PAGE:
Sandstone & Tile, Spring/Summer 2015
Volume 39, Number 2

Bechtel International Center opened in 1963 as the campus hub for international programs.
In June 1968, Stanford University’s Volunteers in Asia organization sent a group of Stanford students to Hong Kong on a Japan Air Lines jetliner from San Francisco International Airport. They were accompanied by six VIA volunteers from Pomona College bound for the Philippines. Second from right is Dwight Clark, former Dean of Freshman Men, who established the program.
Photo: Japan Air Lines

Volunteers in Asia: Five Decades of Education through Service

For more than 50 years, Volunteers in Asia (VIA) has provided Stanford students with a wide range of opportunities for international service and cross-cultural education. It was founded in the summer of 1963, when Dwight Clark, then Dean of Freshman Men, recruited 23 volunteers to serve in refugee-crowded Hong Kong. Since then, more than 1,300 Stanford students and alumni have participated in VIA’s education-through-service programs, and its educational exchange programs bring 320 Asian students to Stanford each year. In January 2015, the society hosted a panel discussion of VIA’s evolution and impact. This article has been adapted from their remarks. (read more)

A History of International Students at Stanford

In the 1960s, Stanford began providing many more programs for foreign students and their family members, as well as for international scholars and faculty.
In the 1960s, Stanford began providing many more programs for foreign students and their family members, as well as for international scholars and faculty.
Photo: Courtesy of Bechtel International Center

Since it was founded in 1969—a time of social and political upheaval—the Program in Human Biology has prepared undergraduate students to confront complex issues about the use of technology, the role of scientists in society, and revolutionary discoveries in biology and medicine that raise ethical, social, and political issues. The curriculum, which integrates the study of biology with related social sciences, consists of basic core courses in the natural and social sciences that have been continually evaluated and revised, followed by upper-division courses on particular issues, topics, and areas of interest. Soon after its founding, Hum Bio became one of Stanford’s most popular majors; by 1973, it was the university’s third largest. In a December 2012 program sponsored by SHS, early faculty from the Program in Human Biology gathered to discuss the concepts behind Stanford’s largest interdisciplinary, interschool program and why it has been so successful for more than four decades. This article has been adapted from their remarks. (read more)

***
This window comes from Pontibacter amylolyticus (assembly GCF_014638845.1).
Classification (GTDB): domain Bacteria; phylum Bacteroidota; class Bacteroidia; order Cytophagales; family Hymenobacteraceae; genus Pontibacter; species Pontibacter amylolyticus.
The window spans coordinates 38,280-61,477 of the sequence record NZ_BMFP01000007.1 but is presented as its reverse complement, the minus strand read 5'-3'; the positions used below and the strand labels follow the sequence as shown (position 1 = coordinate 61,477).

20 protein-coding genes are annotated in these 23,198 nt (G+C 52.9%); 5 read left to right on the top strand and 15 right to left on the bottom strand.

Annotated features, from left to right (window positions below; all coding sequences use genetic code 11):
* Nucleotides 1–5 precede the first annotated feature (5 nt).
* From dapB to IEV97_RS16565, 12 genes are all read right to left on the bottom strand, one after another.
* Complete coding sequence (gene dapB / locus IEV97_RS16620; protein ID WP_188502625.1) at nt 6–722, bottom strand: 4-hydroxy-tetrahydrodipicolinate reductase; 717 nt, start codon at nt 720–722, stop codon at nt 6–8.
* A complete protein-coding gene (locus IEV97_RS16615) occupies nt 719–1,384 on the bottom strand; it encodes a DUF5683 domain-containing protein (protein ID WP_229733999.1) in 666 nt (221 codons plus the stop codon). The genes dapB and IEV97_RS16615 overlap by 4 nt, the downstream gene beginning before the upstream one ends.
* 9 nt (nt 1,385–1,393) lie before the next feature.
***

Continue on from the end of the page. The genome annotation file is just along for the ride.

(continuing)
Also In This Issue:

  • Stanford through the Century
  • Historic Houses Walking Tour
  • SHS News
  • SHS Annual Meeting
  • From the President
  • Karen Bartholomew Award
  • SHS Acknowledgements
  •

Recent Programs Now Available Online

Trees of Stanford: A Walk Through Time Stanford iTunes Download

Membership Spotlight
Stanford Historical Society Membership

To join or renew your membership, use Stanford University's Make a gift now link. You can also use this link to give a gift membership or to make an additional contribution to SHS.

Click on the "Continue" button on the linked page. Enter the amount of your membership in the amount box on the next page, and under "Special Instructions/Other Designation" indicate the membership level you are choosing. If it is a gift membership, please indicate as such and provide the recipient's name and address in the "Special Instructions/Other Designation" field. Follow remaining directions on the site to complete your credit card transaction.

Publications Update
Stanford Street Names: A Pocket Guide. Revised and Updated

Why does Stanford have streets named Electioneer,
Lasuen, Charles Marx, Olmsted, and Santa Teresa?
A revised and updated pocket guide to Stanford streets tells all

If you have ever wondered about these or other street names on the Stanford campus, you have a kindred spirit in Stanford professor Richard W. Cottle.

The book is available for $9.95 (plus $0.87 sales tax for CA residents and $4.00 shipping and handling fee per book) from the Stanford Historical Society, P.O. Box 20028, Stanford, CA 94309 or at the Stanford Bookstore. 

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